|artificial intelligence||France||2018||Bova, Ben. Voyager II: The Alien Within. New York: Tor (1986); pg. 41.||"Pushing open the door of the Japanese restaurant... She slipped out of her raingear and accepted a plastic token from the hat-check robot. " [May be other refs. not in DB, but not at all significant.]|
|artificial intelligence||galaxy||-100008 B.C.E.||Wolverton, Dave. Jedi Apprentice: The Rising Force (Star Wars). New York: Scholastic (1999); pg. 24.|| "Yoda waved his hand and, as he did so, a referee droid appeared from behind the bushes.
'Advanced Jedi Training Droid 6, last night the fight you saw,' Yoda prompted.
'Obi-Wan's heart was beating at sixty-eight beats per minute,' the droid reported. 'His torso was faced northeast at twenty-seven degrees, with right hand extended down, clutching his training saber. His body temperature was--'
Mace Windu sighed. If allowed to continue, the training droid would take an hour just to describe how Obi-Wan had crossed the room.
'Just tell us who provoked the fight,' Mace Windu said. 'Who said what, and then what happened?'
The training droid AJTD6 gave an indignant buzz at being curtailed. But after a glower from Mace Windu, it began the story of how Bruck had provoked Obi-Wan into the fight. " [More, pg. 26.]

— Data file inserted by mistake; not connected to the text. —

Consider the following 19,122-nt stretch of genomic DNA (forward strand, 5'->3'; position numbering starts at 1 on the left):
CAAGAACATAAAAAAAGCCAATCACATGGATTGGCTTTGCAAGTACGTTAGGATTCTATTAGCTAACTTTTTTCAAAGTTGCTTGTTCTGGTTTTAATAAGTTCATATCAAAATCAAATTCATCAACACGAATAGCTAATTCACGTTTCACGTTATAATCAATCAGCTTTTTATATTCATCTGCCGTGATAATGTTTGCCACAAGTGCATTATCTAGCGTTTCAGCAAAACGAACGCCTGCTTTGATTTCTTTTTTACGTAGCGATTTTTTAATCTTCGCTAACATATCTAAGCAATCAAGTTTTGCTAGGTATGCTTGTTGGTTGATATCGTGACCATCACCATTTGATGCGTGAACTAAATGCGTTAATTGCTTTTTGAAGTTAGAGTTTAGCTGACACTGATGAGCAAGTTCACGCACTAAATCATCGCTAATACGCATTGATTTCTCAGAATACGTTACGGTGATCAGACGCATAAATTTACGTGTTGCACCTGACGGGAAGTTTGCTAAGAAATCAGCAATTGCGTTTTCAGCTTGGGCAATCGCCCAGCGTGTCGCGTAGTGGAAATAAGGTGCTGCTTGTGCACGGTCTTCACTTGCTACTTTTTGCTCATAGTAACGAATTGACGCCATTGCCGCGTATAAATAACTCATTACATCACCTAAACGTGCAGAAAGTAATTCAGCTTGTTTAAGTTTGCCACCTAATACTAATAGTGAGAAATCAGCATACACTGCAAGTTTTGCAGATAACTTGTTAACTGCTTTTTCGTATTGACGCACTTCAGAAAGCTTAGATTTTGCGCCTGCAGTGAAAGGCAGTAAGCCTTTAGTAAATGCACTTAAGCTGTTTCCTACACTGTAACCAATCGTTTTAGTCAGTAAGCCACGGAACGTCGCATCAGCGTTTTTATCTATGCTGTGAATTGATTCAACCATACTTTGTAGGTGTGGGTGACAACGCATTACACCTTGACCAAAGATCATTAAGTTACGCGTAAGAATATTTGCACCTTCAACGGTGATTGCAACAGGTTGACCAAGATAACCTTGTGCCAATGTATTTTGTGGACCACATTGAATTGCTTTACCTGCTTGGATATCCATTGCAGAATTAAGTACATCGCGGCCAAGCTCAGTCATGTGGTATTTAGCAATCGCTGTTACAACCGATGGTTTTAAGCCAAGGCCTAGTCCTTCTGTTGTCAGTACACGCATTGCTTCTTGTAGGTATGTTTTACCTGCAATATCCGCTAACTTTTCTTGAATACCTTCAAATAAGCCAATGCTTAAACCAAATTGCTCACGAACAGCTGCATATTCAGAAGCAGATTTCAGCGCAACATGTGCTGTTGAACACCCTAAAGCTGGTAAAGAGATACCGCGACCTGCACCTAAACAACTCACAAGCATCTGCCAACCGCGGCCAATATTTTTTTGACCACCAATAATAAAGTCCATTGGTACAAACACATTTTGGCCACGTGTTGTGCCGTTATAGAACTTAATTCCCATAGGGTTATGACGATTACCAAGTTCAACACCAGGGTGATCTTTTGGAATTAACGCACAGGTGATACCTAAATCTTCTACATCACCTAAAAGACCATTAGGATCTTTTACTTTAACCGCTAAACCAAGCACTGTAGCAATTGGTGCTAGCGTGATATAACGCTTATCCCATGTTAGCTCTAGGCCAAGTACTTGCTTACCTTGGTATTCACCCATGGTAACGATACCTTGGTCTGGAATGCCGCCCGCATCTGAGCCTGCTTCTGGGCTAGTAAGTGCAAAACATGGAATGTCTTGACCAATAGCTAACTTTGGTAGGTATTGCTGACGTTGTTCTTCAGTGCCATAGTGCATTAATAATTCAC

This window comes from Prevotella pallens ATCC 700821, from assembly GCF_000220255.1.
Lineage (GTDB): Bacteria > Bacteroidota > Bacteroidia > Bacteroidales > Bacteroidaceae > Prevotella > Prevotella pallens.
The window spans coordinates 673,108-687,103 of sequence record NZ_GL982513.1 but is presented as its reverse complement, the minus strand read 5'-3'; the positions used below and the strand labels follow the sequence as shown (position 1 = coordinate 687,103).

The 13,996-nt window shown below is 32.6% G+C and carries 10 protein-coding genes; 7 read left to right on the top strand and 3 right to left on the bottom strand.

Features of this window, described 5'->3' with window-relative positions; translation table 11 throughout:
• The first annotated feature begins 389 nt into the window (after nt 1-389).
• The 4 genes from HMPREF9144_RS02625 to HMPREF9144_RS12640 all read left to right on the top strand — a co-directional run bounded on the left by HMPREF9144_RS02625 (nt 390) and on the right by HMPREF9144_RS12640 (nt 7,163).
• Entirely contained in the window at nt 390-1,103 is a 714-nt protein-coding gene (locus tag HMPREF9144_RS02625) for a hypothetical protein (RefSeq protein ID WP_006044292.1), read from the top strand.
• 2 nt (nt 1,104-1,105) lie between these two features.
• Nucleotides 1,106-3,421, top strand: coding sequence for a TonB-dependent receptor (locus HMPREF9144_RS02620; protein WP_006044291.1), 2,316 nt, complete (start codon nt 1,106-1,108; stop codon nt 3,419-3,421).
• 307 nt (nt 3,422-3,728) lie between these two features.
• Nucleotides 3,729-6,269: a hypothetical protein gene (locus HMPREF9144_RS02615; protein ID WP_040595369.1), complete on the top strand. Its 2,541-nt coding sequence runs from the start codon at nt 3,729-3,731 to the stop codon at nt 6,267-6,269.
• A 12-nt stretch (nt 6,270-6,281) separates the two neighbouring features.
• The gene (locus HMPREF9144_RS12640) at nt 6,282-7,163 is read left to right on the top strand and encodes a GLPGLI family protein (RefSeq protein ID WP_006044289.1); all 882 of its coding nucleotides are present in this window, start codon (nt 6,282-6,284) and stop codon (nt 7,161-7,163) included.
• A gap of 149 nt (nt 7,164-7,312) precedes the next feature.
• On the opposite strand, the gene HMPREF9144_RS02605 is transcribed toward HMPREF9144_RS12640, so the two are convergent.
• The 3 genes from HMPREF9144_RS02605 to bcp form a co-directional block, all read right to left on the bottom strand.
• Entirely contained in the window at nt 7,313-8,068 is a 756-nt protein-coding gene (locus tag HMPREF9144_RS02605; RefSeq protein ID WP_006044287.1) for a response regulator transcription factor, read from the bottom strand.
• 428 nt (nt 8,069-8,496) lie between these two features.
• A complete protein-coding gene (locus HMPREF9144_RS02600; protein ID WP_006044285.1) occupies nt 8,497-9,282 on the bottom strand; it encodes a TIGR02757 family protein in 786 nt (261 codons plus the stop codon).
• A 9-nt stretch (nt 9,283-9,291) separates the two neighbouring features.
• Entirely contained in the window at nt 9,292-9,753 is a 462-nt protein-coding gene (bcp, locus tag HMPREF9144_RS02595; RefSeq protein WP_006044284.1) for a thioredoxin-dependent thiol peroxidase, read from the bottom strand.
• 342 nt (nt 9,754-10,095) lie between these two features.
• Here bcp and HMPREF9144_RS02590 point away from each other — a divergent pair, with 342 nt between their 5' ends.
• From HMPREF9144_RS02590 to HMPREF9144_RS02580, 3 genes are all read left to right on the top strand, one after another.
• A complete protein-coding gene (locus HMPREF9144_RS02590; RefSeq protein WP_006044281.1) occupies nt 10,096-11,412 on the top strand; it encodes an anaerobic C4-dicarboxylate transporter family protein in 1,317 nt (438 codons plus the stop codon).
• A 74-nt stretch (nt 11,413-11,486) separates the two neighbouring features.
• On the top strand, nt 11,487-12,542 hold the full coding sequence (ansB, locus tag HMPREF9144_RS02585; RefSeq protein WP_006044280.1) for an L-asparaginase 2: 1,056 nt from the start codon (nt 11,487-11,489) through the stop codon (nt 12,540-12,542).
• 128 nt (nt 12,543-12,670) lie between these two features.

|artificial intelligence||galaxy||-100008 B.C.E.||Wolverton, Dave. Jedi Apprentice: The Rising Force (Star Wars). New York: Scholastic (1999); pg. 107.||"A wall of Offworld miners -- Hutts, Whiphids, Humans, and droids -- backed Jemba. The Offworlders stood ready for battle. "|
|artificial intelligence||galaxy||-99940 B.C.E.||Anderson, Kevin J. "Therefore I Am: The Tale of IG-88 " in Star Wars: Tales of the Bounty Hunters (Kevin J. Anderson, ed.) New York: Bantam (1996); pg. 1.|| "Internal chronometer activated. BEGIN.
Electricity flooded through circuits, a power surge racing through a billion neural pathways. Sensors awakened, producing a flood of data--and with it came questions.
Who am I?His internal programming finished the tedious two-second-long initialization procedures and poured out an answer. He was IG-88, a droid, a sophisticated droid--an assassin droid.